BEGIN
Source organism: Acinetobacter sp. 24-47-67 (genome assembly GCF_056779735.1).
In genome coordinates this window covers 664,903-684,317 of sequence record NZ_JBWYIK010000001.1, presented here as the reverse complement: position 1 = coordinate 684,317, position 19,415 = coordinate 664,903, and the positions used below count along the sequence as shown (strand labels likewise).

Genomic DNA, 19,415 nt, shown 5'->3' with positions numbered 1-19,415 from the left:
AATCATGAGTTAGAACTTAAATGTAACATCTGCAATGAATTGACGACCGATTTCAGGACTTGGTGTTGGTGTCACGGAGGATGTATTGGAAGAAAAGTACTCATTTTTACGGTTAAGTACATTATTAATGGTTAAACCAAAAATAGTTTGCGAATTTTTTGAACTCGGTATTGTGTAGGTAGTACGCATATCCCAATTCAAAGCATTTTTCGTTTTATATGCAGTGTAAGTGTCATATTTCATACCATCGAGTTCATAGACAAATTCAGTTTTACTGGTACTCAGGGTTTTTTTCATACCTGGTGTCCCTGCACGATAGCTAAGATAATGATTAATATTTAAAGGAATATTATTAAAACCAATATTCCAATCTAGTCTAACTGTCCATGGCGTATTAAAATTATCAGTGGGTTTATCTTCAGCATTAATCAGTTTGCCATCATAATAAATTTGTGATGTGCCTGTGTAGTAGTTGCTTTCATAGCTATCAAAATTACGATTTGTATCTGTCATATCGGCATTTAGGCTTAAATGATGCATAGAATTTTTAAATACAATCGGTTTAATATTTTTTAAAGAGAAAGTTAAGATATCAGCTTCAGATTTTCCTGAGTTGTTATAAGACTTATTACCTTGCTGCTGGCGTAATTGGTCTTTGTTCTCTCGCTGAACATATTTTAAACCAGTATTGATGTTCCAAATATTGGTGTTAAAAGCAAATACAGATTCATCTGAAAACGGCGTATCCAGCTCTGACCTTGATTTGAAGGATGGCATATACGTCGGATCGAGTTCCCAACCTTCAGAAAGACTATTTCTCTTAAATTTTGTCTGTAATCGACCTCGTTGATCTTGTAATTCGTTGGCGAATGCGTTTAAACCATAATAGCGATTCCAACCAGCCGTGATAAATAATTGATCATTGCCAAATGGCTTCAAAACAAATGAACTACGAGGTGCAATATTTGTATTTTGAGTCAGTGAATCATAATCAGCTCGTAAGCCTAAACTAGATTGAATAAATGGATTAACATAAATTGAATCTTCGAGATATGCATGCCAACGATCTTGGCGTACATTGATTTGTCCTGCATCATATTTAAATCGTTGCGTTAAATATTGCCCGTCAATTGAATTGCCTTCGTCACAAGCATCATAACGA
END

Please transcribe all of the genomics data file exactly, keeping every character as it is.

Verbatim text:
Source organism: Acinetobacter sp. 24-47-67 (genome assembly GCF_056779735.1).
In genome coordinates this window covers 664,903-684,317 of sequence record NZ_JBWYIK010000001.1, presented here as the reverse complement: position 1 = coordinate 684,317, position 19,415 = coordinate 664,903, and the positions used below count along the sequence as shown (strand labels likewise).

Genomic DNA, 19,415 nt, shown 5'->3' with positions numbered 1-19,415 from the left:
AATCATGAGTTAGAACTTAAATGTAACATCTGCAATGAATTGACGACCGATTTCAGGACTTGGTGTTGGTGTCACGGAGGATGTATTGGAAGAAAAGTACTCATTTTTACGGTTAAGTACATTATTAATGGTTAAACCAAAAATAGTTTGCGAATTTTTTGAACTCGGTATTGTGTAGGTAGTACGCATATCCCAATTCAAAGCATTTTTCGTTTTATATGCAGTGTAAGTGTCATATTTCATACCATCGAGTTCATAGACAAATTCAGTTTTACTGGTACTCAGGGTTTTTTTCATACCTGGTGTCCCTGCACGATAGCTAAGATAATGATTAATATTTAAAGGAATATTATTAAAACCAATATTCCAATCTAGTCTAACTGTCCATGGCGTATTAAAATTATCAGTGGGTTTATCTTCAGCATTAATCAGTTTGCCATCATAATAAATTTGTGATGTGCCTGTGTAGTAGTTGCTTTCATAGCTATCAAAATTACGATTTGTATCTGTCATATCGGCATTTAGGCTTAAATGATGCATAGAATTTTTAAATACAATCGGTTTAATATTTTTTAAAGAGAAAGTTAAGATATCAGCTTCAGATTTTCCTGAGTTGTTATAAGACTTATTACCTTGCTGCTGGCGTAATTGGTCTTTGTTCTCTCGCTGAACATATTTTAAACCAGTATTGATGTTCCAAATATTGGTGTTAAAAGCAAATACAGATTCATCTGAAAACGGCGTATCCAGCTCTGACCTTGATTTGAAGGATGGCATATACGTCGGATCGAGTTCCCAACCTTCAGAAAGACTATTTCTCTTAAATTTTGTCTGTAATCGACCTCGTTGATCTTGTAATTCGTTGGCGAATGCGTTTAAACCATAATAGCGATTCCAACCAGCCGTGATAAATAATTGATCATTGCCAAATGGCTTCAAAACAAATGAACTACGAGGTGCAATATTTGTATTTTGAGTCAGTGAATCATAATCAGCTCGTAAGCCTAAACTAGATTGAATAAATGGATTAACATAAATTGAATCTTCGAGATATGCATGCCAACGATCTTGGCGTACATTGATTTGTCCTGCATCATATTTAAATCGTTGCGTTAAATATTGCCCGTCAATTGAATTGCCTTCGTCACAAGCATCATAACGA